Posted by Utah Criminal Lawyer Stephen Howard
Guess what?! I just found out that I may be the best criminal lawyer in Utah. Or even in all America!! And not only that, I may have also just won the Nigerian national lottery!
To claim my lottery winnings, all I have to do is pay a “processing fee” of a couple of thousand dollars and send some personal information to some stranger (who, coincidentally, works in a foreign bank and has access to millions of dollars in forgotten money that he can get for me too). In order to claim my recognition as one of the top attorneys in Utah, I only have to pay a few hundred dollars as “dues” for membership in the recognizing organization.
We all know that the Nigerian lottery emails are a total scam. But what about the letters that attorneys receive telling them that they have been named as one of the best attorneys in their state or major practice area?
Fairly frequently, I receive letters in the mail from various organizations informing me that I have been named as one of the “top” or “best” attorneys in Utah. The letters typically congratulate me on being one of the “top 10” best lawyers or a “leader” in a certain legal field, such as criminal defense. The letters also inform me that in order to accept this recognition, I only have to send in payment of a few hundred dollars as “dues” for membership in their organization.
In exchange for paying my dues, I will receive membership in their “prestigious” organization. I also receive the right to display their organization’s logo on my website – a logo which proclaims to all the world that I am one of the best attorneys in Utah.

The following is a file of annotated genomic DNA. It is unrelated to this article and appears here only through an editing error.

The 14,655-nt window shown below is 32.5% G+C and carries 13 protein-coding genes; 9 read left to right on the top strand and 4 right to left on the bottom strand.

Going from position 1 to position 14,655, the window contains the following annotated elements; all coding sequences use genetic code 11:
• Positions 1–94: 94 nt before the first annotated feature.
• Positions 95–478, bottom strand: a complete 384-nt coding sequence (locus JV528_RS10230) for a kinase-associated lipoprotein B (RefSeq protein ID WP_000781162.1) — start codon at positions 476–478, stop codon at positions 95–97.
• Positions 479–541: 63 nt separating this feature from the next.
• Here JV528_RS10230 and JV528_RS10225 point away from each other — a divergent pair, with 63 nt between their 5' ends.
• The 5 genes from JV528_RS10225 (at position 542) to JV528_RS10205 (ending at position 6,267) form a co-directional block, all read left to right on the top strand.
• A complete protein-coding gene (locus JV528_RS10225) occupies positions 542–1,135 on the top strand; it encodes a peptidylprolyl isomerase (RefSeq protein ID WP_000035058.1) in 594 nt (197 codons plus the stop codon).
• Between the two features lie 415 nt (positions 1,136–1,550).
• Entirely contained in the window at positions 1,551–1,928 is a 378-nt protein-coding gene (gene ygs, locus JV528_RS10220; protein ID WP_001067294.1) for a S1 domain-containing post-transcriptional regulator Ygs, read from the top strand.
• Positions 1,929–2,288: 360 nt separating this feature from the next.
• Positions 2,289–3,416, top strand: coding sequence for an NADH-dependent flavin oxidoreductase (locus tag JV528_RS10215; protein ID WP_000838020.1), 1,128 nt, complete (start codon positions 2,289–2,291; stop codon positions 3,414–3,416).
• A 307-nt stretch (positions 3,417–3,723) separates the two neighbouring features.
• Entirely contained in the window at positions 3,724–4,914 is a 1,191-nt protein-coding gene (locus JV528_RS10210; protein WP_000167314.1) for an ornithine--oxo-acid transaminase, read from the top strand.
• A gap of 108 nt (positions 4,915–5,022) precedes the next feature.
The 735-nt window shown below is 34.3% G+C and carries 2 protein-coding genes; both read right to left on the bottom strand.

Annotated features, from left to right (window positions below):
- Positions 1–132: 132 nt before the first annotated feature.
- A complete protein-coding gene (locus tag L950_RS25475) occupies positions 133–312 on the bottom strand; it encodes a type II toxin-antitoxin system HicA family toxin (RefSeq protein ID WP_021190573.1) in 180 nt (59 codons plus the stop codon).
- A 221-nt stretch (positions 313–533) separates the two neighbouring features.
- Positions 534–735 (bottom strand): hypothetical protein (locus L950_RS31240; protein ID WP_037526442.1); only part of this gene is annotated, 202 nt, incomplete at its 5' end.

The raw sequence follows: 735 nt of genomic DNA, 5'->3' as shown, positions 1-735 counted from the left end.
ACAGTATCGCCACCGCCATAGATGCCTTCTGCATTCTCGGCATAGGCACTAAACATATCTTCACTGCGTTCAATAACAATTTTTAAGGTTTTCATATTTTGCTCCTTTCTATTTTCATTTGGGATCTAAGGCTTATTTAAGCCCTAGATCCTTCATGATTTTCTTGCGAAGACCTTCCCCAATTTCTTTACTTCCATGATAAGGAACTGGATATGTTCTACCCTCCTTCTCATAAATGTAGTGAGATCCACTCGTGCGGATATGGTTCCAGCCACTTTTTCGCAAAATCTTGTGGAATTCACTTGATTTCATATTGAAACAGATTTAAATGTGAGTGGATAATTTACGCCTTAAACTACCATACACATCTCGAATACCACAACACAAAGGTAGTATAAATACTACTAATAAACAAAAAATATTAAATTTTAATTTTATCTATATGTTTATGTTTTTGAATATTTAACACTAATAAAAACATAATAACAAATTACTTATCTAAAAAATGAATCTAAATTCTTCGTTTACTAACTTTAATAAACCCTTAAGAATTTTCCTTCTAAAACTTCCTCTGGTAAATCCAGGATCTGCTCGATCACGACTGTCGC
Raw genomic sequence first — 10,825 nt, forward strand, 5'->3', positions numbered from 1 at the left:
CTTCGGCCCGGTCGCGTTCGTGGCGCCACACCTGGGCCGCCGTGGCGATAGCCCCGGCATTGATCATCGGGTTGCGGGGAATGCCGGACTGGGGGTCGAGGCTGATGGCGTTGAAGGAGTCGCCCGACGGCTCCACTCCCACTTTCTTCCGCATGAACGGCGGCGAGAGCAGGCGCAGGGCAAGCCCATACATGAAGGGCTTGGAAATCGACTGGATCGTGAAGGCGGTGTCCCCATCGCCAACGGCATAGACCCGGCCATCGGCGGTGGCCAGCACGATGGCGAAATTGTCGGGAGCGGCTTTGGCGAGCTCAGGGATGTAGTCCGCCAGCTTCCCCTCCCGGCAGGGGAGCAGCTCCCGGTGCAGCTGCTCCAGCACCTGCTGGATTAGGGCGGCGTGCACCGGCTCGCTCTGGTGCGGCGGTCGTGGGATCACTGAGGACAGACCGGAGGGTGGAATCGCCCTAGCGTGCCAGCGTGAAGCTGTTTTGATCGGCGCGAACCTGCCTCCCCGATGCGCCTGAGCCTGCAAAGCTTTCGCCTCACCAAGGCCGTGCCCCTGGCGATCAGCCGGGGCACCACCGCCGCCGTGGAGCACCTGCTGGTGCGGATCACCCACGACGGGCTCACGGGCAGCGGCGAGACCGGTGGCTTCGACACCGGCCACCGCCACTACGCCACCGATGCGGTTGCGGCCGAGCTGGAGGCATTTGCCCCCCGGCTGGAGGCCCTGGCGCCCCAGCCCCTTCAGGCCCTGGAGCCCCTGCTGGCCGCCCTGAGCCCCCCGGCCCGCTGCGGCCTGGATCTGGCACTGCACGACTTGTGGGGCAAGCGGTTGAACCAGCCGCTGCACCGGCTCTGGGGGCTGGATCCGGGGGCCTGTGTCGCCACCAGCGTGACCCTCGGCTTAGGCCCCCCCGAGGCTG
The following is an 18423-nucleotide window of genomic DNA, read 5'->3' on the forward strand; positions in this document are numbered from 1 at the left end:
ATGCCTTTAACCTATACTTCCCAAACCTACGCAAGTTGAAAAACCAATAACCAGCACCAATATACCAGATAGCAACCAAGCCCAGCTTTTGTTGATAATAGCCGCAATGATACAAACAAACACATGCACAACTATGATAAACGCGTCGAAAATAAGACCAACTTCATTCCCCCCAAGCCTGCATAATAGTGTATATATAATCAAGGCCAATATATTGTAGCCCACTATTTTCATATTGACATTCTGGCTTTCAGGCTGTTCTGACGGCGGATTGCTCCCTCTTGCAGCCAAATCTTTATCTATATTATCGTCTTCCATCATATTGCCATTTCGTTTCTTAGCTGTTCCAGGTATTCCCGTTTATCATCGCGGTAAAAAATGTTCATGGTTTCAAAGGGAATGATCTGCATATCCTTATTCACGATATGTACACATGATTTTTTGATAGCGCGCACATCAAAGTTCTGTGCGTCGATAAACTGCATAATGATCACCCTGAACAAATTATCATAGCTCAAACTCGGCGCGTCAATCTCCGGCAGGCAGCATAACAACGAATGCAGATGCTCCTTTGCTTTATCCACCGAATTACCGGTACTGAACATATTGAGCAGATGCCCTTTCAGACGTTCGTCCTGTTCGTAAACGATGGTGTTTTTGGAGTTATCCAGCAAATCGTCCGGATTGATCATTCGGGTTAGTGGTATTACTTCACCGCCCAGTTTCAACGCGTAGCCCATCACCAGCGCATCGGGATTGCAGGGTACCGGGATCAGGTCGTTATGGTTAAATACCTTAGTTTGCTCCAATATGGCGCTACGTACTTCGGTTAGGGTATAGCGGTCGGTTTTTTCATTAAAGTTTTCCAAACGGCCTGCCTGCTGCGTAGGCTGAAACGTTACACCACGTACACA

Perhaps the most entertaining communications from these organizations are letters indicating that they want to recognize me as one of “best” attorneys in another state, like Kansas – a state in which I have never practiced law – or informing me that I have been named as one of the “10 best” attorneys in Utah – but in a practice area in which I do not do any significant work. Given that certain of these organizations sometimes mistakenly believe that I practice in a state other than Utah or that I practice in areas of law that I do not deal with, I have never chosen to pay to accept their “honors.”
Recognizing an attorney for excellence and achievement is appropriate. But when receipt of an “award” or other recognition appears to be based on an attorney’s willingness to pay a fee rather than on the reputation of the attorney or the quality of the attorney’s work, it raises serious questions.
But then again, maybe I really did win the Nigerian lottery. . . .